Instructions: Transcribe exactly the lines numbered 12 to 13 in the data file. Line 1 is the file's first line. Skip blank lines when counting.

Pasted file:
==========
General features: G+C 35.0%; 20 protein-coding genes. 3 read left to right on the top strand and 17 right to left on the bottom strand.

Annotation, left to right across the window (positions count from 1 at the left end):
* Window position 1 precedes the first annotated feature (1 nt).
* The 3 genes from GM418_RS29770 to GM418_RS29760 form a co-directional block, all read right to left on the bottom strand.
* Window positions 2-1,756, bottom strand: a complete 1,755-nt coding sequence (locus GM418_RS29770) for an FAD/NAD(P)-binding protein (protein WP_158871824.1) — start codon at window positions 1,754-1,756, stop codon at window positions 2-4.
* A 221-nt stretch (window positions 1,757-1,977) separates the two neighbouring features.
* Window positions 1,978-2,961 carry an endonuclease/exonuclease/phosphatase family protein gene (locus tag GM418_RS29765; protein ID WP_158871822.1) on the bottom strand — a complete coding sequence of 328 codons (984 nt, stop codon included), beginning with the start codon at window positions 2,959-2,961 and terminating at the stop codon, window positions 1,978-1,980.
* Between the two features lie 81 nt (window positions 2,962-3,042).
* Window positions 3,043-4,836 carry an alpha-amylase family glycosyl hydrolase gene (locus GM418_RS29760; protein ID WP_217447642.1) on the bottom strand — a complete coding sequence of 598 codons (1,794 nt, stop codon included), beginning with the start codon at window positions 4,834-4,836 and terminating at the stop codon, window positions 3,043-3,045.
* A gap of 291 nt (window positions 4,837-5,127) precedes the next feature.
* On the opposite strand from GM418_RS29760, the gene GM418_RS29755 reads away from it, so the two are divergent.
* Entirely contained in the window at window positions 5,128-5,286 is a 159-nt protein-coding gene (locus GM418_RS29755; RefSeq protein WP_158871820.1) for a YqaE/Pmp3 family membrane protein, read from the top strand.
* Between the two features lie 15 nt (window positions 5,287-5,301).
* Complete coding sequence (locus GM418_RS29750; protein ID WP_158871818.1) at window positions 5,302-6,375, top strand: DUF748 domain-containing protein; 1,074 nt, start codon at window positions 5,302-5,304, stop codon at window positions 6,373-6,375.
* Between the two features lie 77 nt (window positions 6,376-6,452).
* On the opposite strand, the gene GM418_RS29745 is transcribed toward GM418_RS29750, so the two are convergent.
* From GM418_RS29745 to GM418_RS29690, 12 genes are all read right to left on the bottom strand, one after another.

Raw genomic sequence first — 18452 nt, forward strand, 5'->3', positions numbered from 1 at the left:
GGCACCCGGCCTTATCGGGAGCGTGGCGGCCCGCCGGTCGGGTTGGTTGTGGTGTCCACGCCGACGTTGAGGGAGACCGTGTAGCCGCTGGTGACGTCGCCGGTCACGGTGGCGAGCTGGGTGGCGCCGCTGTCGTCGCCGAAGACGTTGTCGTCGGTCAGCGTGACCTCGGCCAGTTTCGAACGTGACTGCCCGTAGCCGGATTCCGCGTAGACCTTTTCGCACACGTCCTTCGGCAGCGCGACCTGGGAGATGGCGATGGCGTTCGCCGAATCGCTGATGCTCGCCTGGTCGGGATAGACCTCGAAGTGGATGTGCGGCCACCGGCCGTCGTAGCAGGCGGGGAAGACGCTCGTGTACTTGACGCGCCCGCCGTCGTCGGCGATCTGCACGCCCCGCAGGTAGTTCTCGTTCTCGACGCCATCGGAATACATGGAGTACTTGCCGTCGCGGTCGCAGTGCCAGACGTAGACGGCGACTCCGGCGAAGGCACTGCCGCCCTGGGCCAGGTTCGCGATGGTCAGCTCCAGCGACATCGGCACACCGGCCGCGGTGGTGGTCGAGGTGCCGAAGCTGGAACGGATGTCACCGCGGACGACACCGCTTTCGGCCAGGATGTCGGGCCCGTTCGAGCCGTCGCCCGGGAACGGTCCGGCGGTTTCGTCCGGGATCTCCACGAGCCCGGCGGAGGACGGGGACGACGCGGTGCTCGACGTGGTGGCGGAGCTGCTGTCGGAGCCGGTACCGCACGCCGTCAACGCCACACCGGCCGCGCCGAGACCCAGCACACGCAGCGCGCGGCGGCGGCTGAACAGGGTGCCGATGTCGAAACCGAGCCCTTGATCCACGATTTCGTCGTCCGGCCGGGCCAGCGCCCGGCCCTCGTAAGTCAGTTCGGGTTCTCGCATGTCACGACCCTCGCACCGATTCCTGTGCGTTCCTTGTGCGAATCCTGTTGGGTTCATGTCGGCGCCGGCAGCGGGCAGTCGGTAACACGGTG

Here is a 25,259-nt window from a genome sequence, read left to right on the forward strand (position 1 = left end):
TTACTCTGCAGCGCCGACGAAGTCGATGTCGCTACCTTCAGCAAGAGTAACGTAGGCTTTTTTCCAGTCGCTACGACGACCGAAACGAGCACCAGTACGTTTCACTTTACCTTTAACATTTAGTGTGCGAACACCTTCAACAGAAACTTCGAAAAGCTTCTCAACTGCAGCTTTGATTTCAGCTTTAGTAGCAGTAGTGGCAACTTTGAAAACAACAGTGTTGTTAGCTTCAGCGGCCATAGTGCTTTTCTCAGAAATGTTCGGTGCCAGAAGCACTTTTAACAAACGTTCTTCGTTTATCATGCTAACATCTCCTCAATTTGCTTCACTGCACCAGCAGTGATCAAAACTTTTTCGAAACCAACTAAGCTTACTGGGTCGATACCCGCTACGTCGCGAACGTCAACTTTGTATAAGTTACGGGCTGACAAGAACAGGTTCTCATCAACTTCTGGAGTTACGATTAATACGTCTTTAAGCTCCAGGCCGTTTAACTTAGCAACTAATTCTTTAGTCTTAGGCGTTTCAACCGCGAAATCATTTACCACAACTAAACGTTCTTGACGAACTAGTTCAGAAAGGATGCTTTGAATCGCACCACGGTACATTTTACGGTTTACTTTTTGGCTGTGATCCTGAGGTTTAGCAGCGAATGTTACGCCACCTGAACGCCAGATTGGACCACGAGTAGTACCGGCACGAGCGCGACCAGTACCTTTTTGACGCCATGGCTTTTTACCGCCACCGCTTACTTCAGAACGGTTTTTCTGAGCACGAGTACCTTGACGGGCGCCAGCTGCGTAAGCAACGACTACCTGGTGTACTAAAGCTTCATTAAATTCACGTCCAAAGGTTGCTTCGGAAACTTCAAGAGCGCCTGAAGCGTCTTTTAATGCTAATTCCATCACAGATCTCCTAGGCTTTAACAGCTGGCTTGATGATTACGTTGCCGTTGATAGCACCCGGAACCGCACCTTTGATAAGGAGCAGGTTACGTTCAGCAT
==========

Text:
* Entirely contained in the window at window positions 5,128-5,286 is a 159-nt protein-coding gene (locus GM418_RS29755; RefSeq protein WP_158871820.1) for a YqaE/Pmp3 family membrane protein, read from the top strand.
* Between the two features lie 15 nt (window positions 5,287-5,301).